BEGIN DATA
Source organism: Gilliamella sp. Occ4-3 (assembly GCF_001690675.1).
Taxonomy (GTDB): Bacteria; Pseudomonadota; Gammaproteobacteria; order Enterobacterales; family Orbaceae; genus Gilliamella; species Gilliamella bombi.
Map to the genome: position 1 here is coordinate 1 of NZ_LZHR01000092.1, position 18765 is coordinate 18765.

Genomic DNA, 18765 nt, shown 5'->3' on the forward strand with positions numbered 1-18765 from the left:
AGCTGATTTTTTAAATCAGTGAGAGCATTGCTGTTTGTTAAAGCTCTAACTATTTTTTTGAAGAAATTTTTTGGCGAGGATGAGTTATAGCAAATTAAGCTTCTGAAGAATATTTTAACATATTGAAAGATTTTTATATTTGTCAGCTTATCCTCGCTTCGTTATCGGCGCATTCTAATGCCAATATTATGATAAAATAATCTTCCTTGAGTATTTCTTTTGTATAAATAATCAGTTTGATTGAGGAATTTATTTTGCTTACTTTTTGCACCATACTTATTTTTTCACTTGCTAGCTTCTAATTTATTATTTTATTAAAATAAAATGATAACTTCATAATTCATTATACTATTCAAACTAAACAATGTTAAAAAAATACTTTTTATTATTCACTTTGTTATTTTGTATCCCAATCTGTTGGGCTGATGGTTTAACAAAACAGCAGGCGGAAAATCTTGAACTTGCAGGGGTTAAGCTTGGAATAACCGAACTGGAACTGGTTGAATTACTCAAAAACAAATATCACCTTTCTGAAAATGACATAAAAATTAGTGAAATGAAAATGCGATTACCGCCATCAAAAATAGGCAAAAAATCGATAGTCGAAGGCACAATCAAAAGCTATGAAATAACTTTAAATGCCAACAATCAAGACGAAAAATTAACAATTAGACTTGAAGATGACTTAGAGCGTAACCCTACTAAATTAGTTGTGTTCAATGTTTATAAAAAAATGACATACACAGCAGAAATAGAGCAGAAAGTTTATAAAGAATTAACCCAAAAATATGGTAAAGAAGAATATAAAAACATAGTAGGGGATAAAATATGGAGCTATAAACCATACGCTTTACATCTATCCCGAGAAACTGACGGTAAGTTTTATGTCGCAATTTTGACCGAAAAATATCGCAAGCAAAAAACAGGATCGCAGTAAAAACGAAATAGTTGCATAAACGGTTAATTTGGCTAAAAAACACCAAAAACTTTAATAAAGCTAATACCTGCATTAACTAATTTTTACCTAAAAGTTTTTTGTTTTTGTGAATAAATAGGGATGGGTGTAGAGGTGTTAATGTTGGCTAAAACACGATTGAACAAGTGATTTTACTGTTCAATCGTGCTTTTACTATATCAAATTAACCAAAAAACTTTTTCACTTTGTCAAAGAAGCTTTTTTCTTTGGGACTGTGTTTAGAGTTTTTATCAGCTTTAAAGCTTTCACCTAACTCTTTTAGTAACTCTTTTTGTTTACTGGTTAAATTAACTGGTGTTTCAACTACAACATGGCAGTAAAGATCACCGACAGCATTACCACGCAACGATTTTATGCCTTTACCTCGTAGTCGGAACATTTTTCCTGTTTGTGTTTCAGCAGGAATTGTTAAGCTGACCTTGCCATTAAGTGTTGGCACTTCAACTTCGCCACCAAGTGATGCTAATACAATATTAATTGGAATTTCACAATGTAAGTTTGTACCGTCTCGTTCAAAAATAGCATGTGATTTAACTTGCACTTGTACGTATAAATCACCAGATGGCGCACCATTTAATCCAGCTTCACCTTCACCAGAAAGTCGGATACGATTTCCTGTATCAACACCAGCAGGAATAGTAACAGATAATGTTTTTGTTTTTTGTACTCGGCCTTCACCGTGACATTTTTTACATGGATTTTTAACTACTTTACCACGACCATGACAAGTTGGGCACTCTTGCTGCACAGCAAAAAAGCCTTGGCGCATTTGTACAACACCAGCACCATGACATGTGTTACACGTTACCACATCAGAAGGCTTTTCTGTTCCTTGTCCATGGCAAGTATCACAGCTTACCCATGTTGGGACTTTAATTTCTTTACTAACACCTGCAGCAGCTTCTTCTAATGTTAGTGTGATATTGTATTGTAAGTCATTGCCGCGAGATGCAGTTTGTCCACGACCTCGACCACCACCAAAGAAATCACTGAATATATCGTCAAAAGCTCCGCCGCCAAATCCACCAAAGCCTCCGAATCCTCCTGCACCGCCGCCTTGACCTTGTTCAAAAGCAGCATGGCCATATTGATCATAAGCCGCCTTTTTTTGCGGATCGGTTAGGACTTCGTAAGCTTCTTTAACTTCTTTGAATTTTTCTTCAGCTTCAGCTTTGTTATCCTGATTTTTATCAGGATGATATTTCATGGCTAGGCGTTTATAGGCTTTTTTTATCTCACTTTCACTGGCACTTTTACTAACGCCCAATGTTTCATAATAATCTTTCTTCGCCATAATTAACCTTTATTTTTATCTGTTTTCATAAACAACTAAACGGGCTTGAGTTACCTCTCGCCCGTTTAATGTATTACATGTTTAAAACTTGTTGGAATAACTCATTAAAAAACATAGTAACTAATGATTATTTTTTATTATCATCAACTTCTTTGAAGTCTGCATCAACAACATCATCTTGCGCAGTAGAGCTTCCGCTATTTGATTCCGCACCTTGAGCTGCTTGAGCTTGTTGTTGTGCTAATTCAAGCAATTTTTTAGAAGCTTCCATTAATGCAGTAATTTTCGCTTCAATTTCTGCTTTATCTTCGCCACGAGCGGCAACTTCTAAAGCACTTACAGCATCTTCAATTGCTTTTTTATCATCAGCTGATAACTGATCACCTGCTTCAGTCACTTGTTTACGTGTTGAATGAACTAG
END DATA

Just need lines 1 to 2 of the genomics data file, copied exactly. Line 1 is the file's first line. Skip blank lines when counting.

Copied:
Source organism: Gilliamella sp. Occ4-3 (assembly GCF_001690675.1).
Taxonomy (GTDB): Bacteria; Pseudomonadota; Gammaproteobacteria; order Enterobacterales; family Orbaceae; genus Gilliamella; species Gilliamella bombi.